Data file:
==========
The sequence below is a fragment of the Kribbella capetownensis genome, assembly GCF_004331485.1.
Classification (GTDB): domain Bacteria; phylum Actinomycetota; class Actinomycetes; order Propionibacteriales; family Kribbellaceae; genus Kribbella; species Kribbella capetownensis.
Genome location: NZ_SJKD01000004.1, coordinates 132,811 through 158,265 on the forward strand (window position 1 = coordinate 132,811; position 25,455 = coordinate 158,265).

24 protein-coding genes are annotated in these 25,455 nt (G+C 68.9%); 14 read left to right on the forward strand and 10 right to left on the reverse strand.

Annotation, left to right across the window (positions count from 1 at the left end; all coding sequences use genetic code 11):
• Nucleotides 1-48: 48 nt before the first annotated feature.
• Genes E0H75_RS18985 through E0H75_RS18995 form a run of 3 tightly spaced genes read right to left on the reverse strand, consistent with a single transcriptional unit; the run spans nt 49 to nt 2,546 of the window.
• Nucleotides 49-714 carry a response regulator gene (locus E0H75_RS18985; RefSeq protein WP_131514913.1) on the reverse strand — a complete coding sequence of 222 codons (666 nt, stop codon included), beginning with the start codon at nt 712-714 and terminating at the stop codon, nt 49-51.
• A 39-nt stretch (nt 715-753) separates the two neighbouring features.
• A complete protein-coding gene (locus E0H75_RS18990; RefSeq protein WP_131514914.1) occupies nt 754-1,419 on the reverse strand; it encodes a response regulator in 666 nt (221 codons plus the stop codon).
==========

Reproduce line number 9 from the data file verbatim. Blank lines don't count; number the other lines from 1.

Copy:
• A 39-nt stretch (nt 715-753) separates the two neighbouring features.